Those experiences as a freshman gave me a lot of confidence going into my sophomore year. Knowing I had to get stronger because the other guys were bigger and stronger motivated me to work extra hard. We had a good team and all I thought about was fulfilling my role in order to help the team win, which was my goal throughout my basketball career. Unfortunately, there were ups and downs my junior season. Just when I believe our luck had changed with a victory over TCU in the Big 12 Tournament — bang — COVID hit, and our season was over.  
COVID took so much away outside of basketball across the country and the world. It was surreal. Throughout it all, the experience helped me to grow as a person. Perhaps what I most realized was that there were more important things in life than basketball. We were blessed with basketball, but in basketball, as in all areas of my life, I had to focus and give it all that I had in whatever I did. You never know when it’s going to end.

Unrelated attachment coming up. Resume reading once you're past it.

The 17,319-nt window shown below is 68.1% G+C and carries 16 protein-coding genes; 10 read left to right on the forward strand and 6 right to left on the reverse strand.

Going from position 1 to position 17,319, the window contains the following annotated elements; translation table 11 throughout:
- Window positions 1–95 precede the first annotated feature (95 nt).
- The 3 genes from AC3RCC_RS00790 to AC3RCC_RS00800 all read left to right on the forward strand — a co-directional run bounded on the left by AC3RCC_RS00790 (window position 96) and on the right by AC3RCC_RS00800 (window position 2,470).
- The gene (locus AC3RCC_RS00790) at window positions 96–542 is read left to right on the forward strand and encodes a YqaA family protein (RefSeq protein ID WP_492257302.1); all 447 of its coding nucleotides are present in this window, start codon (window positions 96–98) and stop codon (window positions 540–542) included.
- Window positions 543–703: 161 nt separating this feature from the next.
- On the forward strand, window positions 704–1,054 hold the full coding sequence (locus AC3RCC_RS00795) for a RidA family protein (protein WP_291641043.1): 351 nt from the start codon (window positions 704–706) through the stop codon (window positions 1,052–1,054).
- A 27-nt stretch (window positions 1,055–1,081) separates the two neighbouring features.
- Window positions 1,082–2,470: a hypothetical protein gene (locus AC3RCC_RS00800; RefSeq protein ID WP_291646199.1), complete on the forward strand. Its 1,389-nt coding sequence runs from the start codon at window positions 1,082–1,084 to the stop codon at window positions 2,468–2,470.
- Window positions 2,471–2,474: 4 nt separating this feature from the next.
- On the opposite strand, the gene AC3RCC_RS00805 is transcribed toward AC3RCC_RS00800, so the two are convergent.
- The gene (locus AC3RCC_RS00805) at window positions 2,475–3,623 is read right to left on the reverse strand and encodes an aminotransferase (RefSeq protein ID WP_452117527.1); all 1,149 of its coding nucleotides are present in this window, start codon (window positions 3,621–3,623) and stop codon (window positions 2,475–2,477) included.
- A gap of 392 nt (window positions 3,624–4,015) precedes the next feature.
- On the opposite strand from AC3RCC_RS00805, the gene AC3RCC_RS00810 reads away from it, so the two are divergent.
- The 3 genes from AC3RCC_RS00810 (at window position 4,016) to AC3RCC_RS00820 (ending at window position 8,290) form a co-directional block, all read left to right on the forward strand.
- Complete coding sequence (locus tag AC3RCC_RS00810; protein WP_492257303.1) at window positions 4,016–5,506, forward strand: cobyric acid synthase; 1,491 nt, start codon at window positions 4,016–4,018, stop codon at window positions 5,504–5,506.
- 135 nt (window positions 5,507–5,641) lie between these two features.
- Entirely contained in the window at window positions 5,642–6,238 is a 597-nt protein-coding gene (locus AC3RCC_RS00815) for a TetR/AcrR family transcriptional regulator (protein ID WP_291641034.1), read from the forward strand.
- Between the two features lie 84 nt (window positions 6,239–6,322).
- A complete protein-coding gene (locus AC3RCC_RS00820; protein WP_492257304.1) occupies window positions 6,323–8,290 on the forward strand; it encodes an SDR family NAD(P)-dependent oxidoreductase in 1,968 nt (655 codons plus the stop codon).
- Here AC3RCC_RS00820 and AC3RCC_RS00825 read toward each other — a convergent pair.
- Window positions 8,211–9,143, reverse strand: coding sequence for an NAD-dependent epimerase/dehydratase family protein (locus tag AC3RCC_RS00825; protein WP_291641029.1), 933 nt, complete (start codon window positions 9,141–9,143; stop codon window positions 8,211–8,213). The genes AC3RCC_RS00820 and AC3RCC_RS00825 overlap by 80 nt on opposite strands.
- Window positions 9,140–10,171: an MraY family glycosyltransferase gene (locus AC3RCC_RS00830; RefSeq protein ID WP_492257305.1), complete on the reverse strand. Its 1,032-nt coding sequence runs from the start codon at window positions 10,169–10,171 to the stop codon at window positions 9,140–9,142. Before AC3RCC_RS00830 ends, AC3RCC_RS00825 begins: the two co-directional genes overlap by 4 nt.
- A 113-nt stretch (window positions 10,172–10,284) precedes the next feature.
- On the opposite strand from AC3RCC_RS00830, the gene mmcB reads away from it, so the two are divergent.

When we returned to the court, everything was different. No crowds. It was a tough year with COVID. There was a lot on my shoulders, and I assumed a role I’d never been in before. We had a bunch of new guys. I tried to be my best self while helping everybody else become their best selves, but it was difficult. I wanted to win, but it takes a team to win. I gave it my all. I’m proud of how the season ended.  
Because of COVID, I had the option to return and play a fifth year. Honestly, I made my decision to return very quickly. I liked how we had ended our season and what we returned, and I had great trust in our coaches that they would supplement our roster with Division I transfers who shared our passion and values. I wanted to come back right away and just work to improve myself, help my teammates, and help our program.